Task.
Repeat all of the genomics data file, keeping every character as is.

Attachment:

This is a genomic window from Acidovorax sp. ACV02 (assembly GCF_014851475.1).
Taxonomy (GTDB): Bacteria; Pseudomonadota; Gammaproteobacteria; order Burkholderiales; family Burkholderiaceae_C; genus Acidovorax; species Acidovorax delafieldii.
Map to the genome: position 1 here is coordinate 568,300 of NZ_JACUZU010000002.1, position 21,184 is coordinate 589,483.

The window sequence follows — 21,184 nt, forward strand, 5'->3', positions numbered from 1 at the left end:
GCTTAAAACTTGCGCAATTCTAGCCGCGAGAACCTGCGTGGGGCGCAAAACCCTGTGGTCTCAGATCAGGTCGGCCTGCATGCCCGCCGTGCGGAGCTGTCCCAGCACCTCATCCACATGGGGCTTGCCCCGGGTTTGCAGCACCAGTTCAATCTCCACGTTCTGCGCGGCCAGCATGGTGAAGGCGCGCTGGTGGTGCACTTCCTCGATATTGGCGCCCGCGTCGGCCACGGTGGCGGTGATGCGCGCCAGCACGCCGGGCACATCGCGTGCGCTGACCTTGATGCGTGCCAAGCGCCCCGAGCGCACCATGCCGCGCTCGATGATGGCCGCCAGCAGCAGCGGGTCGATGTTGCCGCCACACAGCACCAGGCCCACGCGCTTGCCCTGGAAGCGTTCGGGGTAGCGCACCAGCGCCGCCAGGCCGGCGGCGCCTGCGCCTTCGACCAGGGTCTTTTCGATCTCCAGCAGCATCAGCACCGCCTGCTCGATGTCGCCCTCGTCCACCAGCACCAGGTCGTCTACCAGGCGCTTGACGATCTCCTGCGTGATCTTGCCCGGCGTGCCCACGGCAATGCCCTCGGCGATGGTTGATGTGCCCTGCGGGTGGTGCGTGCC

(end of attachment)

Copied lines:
This is a genomic window from Acidovorax sp. ACV02 (assembly GCF_014851475.1).
Taxonomy (GTDB): Bacteria; Pseudomonadota; Gammaproteobacteria; order Burkholderiales; family Burkholderiaceae_C; genus Acidovorax; species Acidovorax delafieldii.
Map to the genome: position 1 here is coordinate 568,300 of NZ_JACUZU010000002.1, position 21,184 is coordinate 589,483.

The window sequence follows — 21,184 nt, forward strand, 5'->3', positions numbered from 1 at the left end:
GCTTAAAACTTGCGCAATTCTAGCCGCGAGAACCTGCGTGGGGCGCAAAACCCTGTGGTCTCAGATCAGGTCGGCCTGCATGCCCGCCGTGCGGAGCTGTCCCAGCACCTCATCCACATGGGGCTTGCCCCGGGTTTGCAGCACCAGTTCAATCTCCACGTTCTGCGCGGCCAGCATGGTGAAGGCGCGCTGGTGGTGCACTTCCTCGATATTGGCGCCCGCGTCGGCCACGGTGGCGGTGATGCGCGCCAGCACGCCGGGCACATCGCGTGCGCTGACCTTGATGCGTGCCAAGCGCCCCGAGCGCACCATGCCGCGCTCGATGATGGCCGCCAGCAGCAGCGGGTCGATGTTGCCGCCACACAGCACCAGGCCCACGCGCTTGCCCTGGAAGCGTTCGGGGTAGCGCACCAGCGCCGCCAGGCCGGCGGCGCCTGCGCCTTCGACCAGGGTCTTTTCGATCTCCAGCAGCATCAGCACCGCCTGCTCGATGTCGCCCTCGTCCACCAGCACCAGGTCGTCTACCAGGCGCTTGACGATCTCCTGCGTGATCTTGCCCGGCGTGCCCACGGCAATGCCCTCGGCGATGGTTGATGTGCCCTGCGGGTGGTGCGTGCC